The Neolithic feels like yesterday, but time flies!

We’ve been all around the world, now again industrialized!

 

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IG: @globalkhan

What did the #Phoenician language sound like? One of my wonderful students asked for more details on the Phoenician language today while discussing the #IndoEuropean and #Bantu migrations. The Phoenicians didn’t call themselves Phoenicians. That’s what the Greeks called them. They were really just the people of Cana’an, the Levantine coast, so they were really called Cana’anites, or Kena’ani in their own language. Their language was a #Semitic language, just like the modern languages #Arabic and #Hebrew, as well as ancient languages of the Middle East like Akkadian and Aramaic. Canaanite/Phoenician has a lot in common with Hebrew, though modern Hebrew has lost some of the Semitic consonants that Arabic still retains, like 3ayn and Qaf. However, ancient Hebrew was extremely similar, so similar that Hebrews and other Cana’anites could probably understand each other easily. Ancient Hebrew was even written with the Phoenician alphabet! It was only later that Hebrew switched to a modified Aramaic alphabet (itself based on Phoenician), which it still uses today. Although Greek adopted their alphabet, their language was totally unrelated, which is why #Greek swapped out the unneeded sounds for some letters with ones they needed. The 3ayn became O, and the lighter of the two Hs became E. . . . #language #languages #languagelover #languagelearning #etymology #historicallinguistics #linguistics #ancienthistory #canaan #lebanon
The evolution of the word for 4 from PIE (Proto-Indo-European) to its many daughter languages. . . . #PIE #PIELanguage #ProtoIndoEuropean #IndoEuropean #Slavic #IndoAryan #IndoIranian #Baltic #Celtic #Germanic #Italic #Anatolian #Hellenic #Linguistics #Archeolinguistics #LingusiticAnthropology #Philology #ILoveLanguage #Language #LanguageLover #Aryan #Aryans #Steppe #SteppeNomads #PewPewPew #PastoralNomads #HorseArchers #Scythians #Tocharians
#YomKippur has begun! Yom Kippur—the Day of Atonement—is considered the most important holiday in the #Jewish faith. Falling in the month of #Tishrei (September or October in the Gregorian calendar), it marks the culmination of the 10 Days of Awe, a period of introspection and repentance that follows #RoshHashanah, the Jewish New Year. According to tradition, it is on Yom Kippur that God decides each person’s fate, so Jews are encouraged to make amends and ask forgiveness for sins committed during the past year. The holiday is observed with a 25-hour fast and a special religious service. Yom Kippur and Rosh Hashanah are known as Judaism’s “High Holy Days.” . . One of the most notable features of these holy days is the blowing of the #Shofar, an ancient musical horn made from the actual horn of an animal. The two shofars in the first picture were from a temporary exhibit at the @metmuseum in 2017. The one on the right is made from a ram’s horn, more typical of #Ashkenazi and #Sephardic Jews, while the one on the left comes from the #Yemenite Jews and is made from the horn of an antelope called the Kudu. . . The shofar is a popular symbol in Jewish imagery found in art. The second image shows “Bowl Fragments with #Menorah, Shofar, and #Torah Ark” dating back to 300–350 CE from the Roman Empire. This piece is on view at The Met Fifth Avenue in Gallery 300. From the Met: “This rare example of Jewish gold glass depicts an open Torah ark, with rolled scrolls on its shelves, and ritual implements of the temple-including two menorot (candelabra), a shofar (ram's horn), and an etrog (citron). Originally, a banqueting scene was shown below, with a fish on the tripod table in front of a cushion.” . . The third image shows a Jewish man blowing the shofar in front of the #Kotel, or #WesternWall, the holiest site in #Judaism and the only remnants of the Holy Jerusalem Temple.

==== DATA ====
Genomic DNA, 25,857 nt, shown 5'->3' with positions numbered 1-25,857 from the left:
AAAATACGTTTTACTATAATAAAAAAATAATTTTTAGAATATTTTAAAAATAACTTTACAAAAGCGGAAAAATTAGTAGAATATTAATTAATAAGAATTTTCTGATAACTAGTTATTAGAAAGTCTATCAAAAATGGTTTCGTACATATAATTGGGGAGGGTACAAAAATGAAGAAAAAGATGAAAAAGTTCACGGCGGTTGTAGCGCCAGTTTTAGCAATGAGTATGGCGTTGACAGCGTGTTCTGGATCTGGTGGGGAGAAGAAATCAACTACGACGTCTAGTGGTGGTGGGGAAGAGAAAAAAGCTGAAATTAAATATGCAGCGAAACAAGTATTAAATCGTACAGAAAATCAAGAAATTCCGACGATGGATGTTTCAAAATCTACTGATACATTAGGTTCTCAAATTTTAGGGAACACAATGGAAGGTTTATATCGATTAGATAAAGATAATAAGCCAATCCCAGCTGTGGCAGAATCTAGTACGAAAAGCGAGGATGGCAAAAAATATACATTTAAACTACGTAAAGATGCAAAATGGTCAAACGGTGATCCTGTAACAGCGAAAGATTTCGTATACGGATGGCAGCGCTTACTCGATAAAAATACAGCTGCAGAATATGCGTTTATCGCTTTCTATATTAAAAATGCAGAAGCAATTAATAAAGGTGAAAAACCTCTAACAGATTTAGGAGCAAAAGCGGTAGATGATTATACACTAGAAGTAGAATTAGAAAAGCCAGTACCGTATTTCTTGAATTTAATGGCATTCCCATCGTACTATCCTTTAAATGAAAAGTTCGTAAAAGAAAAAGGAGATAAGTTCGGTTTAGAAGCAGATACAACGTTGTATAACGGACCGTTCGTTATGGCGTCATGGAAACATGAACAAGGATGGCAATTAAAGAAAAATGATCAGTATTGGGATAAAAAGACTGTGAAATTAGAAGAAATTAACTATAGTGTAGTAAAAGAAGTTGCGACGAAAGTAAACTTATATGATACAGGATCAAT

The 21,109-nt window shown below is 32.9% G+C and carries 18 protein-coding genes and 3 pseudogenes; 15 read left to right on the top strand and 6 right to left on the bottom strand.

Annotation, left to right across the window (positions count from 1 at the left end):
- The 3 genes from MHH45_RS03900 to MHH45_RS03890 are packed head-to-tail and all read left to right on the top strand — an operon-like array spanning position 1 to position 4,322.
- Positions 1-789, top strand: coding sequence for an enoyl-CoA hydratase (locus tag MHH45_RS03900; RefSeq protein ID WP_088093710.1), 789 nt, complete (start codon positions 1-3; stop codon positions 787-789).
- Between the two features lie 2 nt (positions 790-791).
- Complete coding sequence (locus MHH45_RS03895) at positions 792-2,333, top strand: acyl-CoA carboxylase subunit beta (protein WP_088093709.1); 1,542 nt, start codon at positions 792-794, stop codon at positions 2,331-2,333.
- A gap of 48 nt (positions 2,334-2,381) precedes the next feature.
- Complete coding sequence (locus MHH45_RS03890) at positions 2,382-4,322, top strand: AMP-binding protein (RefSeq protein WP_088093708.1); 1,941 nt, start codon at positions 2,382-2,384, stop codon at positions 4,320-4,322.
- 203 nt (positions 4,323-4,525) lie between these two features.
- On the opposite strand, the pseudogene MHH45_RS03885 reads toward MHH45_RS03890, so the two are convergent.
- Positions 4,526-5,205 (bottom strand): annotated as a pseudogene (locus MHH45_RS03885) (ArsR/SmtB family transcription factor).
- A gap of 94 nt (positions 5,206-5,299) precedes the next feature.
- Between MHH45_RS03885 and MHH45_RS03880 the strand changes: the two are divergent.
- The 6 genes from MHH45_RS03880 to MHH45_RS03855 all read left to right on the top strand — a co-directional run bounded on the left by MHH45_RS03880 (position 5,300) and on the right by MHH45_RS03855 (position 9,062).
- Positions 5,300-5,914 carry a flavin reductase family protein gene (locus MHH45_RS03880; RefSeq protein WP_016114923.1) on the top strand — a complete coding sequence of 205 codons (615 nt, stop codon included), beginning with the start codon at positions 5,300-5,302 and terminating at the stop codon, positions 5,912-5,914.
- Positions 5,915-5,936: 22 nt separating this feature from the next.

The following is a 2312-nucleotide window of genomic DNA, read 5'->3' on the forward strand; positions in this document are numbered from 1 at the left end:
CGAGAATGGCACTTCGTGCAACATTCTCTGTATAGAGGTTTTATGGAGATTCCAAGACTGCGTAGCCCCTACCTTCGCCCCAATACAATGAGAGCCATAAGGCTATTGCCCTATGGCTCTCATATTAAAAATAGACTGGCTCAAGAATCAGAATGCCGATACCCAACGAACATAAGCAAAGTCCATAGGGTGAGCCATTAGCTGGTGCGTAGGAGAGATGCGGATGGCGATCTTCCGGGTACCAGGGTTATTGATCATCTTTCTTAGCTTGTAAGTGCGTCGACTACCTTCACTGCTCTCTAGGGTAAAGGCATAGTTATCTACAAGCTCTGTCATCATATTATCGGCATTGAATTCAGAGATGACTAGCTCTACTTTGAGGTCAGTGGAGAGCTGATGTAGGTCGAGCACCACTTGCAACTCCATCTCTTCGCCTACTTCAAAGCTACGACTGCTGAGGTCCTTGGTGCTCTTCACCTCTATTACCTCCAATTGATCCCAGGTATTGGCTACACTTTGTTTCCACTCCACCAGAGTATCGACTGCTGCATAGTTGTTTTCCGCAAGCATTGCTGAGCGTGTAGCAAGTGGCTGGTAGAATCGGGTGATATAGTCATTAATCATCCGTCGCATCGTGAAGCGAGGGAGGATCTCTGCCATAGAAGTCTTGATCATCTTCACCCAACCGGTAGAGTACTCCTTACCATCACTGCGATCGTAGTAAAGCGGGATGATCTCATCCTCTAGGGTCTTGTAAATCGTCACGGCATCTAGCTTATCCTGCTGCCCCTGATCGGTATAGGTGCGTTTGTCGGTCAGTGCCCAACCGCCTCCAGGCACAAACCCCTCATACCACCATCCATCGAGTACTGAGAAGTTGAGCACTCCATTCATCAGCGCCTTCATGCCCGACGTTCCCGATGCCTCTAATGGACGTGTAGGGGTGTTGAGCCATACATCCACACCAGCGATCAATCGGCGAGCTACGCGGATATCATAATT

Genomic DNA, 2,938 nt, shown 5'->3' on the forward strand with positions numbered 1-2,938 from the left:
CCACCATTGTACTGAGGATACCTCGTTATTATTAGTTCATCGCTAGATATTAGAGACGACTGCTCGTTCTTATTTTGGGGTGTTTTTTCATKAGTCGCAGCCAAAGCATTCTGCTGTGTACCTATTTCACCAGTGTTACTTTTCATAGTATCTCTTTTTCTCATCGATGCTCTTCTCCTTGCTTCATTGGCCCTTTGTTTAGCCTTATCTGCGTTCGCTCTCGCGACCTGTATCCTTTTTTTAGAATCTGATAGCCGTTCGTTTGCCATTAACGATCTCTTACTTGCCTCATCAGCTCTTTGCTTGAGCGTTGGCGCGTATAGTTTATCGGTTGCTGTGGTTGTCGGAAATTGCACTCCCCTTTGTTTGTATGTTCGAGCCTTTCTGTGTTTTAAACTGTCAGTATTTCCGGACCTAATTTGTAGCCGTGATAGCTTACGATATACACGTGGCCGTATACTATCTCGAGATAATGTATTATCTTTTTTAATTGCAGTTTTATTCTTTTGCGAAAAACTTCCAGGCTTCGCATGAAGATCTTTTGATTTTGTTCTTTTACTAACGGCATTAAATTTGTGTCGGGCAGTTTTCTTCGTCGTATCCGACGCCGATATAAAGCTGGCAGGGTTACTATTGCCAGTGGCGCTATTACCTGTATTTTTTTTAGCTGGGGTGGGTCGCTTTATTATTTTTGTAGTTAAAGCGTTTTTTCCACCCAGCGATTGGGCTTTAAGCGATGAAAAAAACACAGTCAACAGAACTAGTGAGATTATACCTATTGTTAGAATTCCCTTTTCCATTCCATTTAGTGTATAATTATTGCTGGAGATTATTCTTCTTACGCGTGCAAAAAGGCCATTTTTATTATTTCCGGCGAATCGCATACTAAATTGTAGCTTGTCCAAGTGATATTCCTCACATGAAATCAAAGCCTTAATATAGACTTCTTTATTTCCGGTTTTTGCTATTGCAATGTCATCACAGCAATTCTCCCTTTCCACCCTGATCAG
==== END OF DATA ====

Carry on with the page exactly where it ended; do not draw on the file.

An amazing artifact from the @metmuseum that reminds me a lot of the #LansingPapyrus excerpt you guys read where the #AncientEgyptian dad yells at his son to do his #homework. . . This student from ancient Egypt had his many spelling errors marked up in red by the teacher on this writing tablet! #WritingIsHard . . I feel like this is low key an add for @grammarly 😂 ⁣⁣⁣. . . Like slate tablets of centuries past or digital tablets today, wooden boards like this were used for writing notes or school exercises. 📝 Old texts were whitewashed with gesso (essentially a paint primer) to provide a “clean slate” for another, allowing the board to be used over and over again. 👀 This board still bears traces of earlier writing—look closely on the left!⁣ ⁣⁣ ⁣⁣. . 🎨 Writing board, ca. 1981–1802 B.C. Middle Kingdom. Dynasty 12. From Egypt; said to be from Upper Egypt, Thebes or Northern Upper Egypt, Akhmim (Khemmis, Panopolis). Wood, gesso, paint. On view in Gallery 109. @metancient #MasrOmmElDonya #MisrUmmUlDunya #Misr #Masr #ancienthistory #ancientegypt #schoolmemes #schoolbelike
Did WAR lead to Civilization? Idk ask John Green...
A glimpse into the world of #Kush, in the land of #Nubia, along the Upper #Nile. #AfricanHistory #BlackHistory #Meroë #Kushite #Kemet #TaSeti #Sudanic #NiloSaharan
Don’t forget!!!
Don’t let our civilization go down like the Indus Valley. Otherwise, no more WiFi! They couldn’t stop an earthquake. We (hopefully) can stop anthropogenic climate change. Just remember not to cramp your letters on your protest signs, or you’ll make it too easy for people to figure out the directionality of your writing! Gotta give ‘em a challenge na’ mean? #Harappa #MohenjoDaro #IndusValley #Harappan #ClimateChange #SaveTheWiFi #RajeshRao #Dravidian #Harappan
The Chicxulub crater is an impact crater buried underneath the Yucatán Peninsula in Mexico. Its center is located near the town of Chicxulub, after which the crater is named. It was formed by a large asteroid or comet about 11 to 81 kilometres (6.8 to 50.3 miles) in diameter, the Chicxulub impactor, striking the Earth. The time of the impact coincides with the Cretaceous–Paleogene boundary (K–Pg boundary), slightly less than 66 million years ago, and a widely accepted theory is that worldwide climate disruption from the event was the cause of the Cretaceous–Paleogene extinction event, a mass extinction in which 75% of plant and animal species on Earth became extinct, including all non-avian dinosaurs. . . #Prehistory #Extinction #Asteroid #Crater #Mexico #Yucatan #BirdsAreDinosaurs